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Proportinal Dividers

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Project by GnarlyErik posted 157 days ago 760 views 6 times favorited 7 comments Add to Favorites Watch

I needed a way to scale up a recent small project, so made these proportional dividers. The pictures are self-explanatory I think. These are simple and relatively easy to make using this simple method for layout. This method works for any sized dividers you may need – i.e., ratio or overall length.

My project needed to be scaled up by 25% (1.25:1), so the dividers are laid out for that ratio. But, since it is easy to do, I went ahead and made holes for 2:1 and 3:1 ratios too – just in case I ever need those in the future. To my eye, curves always look better than straight, so those are thrown in too. The one thing to remember is both end points and any ratio points in between should all be kept in line for the dividers to work accurately.

The detail photo shows all component parts, i.e., mahogany divider legs (mirrored), #8×24TPI x 3/4” brass plated decorative bolt, #8 nylon washer (used between the legs), #8 flat washer and #8×24TPI knurled nut.

(How to layout proportional dividers from scratch):http://lumberjocks.com/GnarlyErik/blog/40225

-- Candy is dandy and rum sure is fun, but wood working is the best high for me!





7 comments so far

View TopamaxSurvivor's profile

TopamaxSurvivor

14721 posts in 2301 days


#1 posted 157 days ago

Good idea and nice work. I probably would use a pantograph, but it can be a bit tedious for simple conversions.

-- "some old things are lovely, warm still with life ... of the forgotten men who made them." - D.H. Lawrence

View GnarlyErik's profile

GnarlyErik

205 posts in 759 days


#2 posted 157 days ago

Yep Topamax – I have a pantograph too, which is great for working with complicated drawings or shapes. But, sometimes it is much easier to just grab dividers to scale a few measurements up or down – especially for rectilinear shapes – no setup required! Also pantographs will not work when scaling from actual physical objects unless the object is very thin and flat.

-- Candy is dandy and rum sure is fun, but wood working is the best high for me!

View shipwright's profile (online now)

shipwright

4899 posts in 1423 days


#3 posted 157 days ago

Sounds like two foot-itis, scaling up 25% i mean.
Nice tool and handsome too Eric.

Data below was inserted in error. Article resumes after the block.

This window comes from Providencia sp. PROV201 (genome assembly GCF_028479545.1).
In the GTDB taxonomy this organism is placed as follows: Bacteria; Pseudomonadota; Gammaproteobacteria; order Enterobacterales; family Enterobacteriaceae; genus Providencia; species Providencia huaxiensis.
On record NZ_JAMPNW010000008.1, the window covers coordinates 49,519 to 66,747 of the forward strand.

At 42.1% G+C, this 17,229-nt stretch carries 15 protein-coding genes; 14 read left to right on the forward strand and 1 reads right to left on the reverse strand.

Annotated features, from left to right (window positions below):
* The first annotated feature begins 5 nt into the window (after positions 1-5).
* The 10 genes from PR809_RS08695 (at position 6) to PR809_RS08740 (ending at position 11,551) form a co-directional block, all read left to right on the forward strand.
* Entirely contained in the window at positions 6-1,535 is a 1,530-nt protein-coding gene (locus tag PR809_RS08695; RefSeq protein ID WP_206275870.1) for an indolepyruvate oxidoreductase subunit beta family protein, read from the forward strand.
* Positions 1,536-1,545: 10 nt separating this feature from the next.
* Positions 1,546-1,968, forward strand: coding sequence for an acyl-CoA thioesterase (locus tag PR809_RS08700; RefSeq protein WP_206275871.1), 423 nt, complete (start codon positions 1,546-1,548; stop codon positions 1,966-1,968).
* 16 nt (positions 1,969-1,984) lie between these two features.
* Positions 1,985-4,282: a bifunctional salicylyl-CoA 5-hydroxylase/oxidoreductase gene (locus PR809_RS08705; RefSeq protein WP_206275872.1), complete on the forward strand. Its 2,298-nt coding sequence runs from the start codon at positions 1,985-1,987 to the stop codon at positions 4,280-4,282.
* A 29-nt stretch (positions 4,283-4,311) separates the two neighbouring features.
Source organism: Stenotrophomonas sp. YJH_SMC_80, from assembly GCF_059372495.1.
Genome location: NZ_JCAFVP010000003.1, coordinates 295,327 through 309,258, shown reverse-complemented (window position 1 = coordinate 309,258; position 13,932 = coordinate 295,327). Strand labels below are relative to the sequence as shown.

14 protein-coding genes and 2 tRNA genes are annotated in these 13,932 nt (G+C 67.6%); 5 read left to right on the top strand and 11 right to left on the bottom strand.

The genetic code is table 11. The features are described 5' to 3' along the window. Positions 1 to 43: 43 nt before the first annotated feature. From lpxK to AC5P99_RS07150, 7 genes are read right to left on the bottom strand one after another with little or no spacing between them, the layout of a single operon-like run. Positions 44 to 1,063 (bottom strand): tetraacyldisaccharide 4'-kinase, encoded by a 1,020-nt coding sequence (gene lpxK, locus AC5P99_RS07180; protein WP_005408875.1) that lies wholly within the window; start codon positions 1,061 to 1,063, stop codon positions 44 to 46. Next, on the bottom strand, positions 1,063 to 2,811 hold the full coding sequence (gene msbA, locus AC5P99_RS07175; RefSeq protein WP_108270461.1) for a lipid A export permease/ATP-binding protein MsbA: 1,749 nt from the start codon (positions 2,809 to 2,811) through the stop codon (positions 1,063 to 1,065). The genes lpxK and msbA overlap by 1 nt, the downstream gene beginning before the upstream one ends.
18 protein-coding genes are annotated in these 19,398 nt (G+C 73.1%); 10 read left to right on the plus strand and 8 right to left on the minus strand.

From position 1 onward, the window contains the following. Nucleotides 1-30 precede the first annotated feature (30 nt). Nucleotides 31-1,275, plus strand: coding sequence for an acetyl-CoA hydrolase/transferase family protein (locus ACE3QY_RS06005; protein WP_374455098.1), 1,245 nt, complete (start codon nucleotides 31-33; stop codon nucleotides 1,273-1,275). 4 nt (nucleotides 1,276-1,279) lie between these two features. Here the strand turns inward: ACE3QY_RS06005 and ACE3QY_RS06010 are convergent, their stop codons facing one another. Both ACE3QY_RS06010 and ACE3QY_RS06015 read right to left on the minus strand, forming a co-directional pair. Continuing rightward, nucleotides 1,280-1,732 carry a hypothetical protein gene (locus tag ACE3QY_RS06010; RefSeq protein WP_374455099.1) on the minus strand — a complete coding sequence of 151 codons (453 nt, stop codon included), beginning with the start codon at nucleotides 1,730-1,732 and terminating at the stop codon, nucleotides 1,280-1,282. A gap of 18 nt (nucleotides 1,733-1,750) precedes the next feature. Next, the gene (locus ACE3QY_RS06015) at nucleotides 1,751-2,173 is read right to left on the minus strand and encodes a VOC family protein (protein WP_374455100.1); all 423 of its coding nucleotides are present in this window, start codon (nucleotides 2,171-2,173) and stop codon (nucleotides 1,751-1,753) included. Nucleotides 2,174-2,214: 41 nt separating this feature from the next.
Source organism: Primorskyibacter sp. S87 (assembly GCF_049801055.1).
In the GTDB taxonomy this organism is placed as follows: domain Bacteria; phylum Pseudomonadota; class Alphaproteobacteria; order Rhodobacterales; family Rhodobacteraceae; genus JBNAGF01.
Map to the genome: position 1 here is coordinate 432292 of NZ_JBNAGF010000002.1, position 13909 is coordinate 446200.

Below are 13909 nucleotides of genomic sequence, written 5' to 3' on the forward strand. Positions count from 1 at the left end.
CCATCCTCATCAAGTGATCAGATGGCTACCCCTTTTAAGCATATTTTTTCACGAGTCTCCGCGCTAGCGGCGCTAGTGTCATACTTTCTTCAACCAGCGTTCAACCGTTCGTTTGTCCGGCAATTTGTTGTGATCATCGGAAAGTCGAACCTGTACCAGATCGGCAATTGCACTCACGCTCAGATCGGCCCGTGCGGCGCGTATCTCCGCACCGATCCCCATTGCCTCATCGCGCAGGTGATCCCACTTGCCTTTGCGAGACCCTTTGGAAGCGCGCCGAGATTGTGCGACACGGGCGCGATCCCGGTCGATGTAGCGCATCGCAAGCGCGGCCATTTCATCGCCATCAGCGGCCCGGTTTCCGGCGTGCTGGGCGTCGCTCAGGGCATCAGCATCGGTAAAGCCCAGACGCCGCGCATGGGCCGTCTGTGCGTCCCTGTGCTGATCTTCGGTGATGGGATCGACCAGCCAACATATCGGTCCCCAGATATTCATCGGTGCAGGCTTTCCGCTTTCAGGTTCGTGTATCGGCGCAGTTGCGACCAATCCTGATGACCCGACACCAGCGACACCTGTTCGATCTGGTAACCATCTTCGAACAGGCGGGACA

If I had one of those, I could make Friendship a 24 footer. :-)

-- Paul M ..............If God wanted us to have fiberglass boats he would have given us fiberglass trees. http://prmdesigns.com/

View johnhutchinson's profile

johnhutchinson

590 posts in 254 days


#4 posted 157 days ago

Beautiful craftsmanship !!! Seems that you’d want a wing nut to crank that sucker tight. And then maybe sandpaper where the two surfaces meet. But then it wouldn’t be art.

-- John - Central Ohio - "too much is never enough"

View GnarlyErik's profile

GnarlyErik

205 posts in 759 days


#5 posted 157 days ago

Well Paul, I suppose you could. We had a project at the shipyard once to ‘stretch’ a (F/G) crab boat by several feet. We did that by cutting hull near the center like finger joins, sliding the aft half back the required distance, sistering in the structural members and filling (and fairing) the skin in between. I was surprised at how well that worked!

So far as I know that boat is still fishing.

Actually John, with a nylon washer between the legs the brass knurled nut seems to work quite well. It can easily be tightened so you’d be in danger of breaking things if you forced, at least at this size (10”). Also, I remember seeing somewhere a sort of bent spring washer I thought I might try to find, but I don’t think that would be needed at all:

Cheers,
Erik

-- Candy is dandy and rum sure is fun, but wood working is the best high for me!

View shipwright's profile (online now)

shipwright

4899 posts in 1423 days


#6 posted 157 days ago

A copper nail and a rove will work too. Just the right tension.
If it gets loose a quick tap and it’s good to go again. I’ve used that on my pocket bevel for years

-- Paul M ..............If God wanted us to have fiberglass boats he would have given us fiberglass trees. http://prmdesigns.com/

View Rick's profile

Rick

6454 posts in 1658 days


#7 posted 157 days ago

ERIK:

Good story about that Boat! I would of Loved to have been Part of that!

AS LONG AS WE WENT FISHING AFTER!! OR! NO DEAL!! ...LOL..

Freakin Snow & Cold Weather Up Here in Canuck Land is Unbelievable!!

PS: NICE PROJECT!

-- COMMON SENSE Is Like Deodorant. The People Who need It Most, Never Use It.

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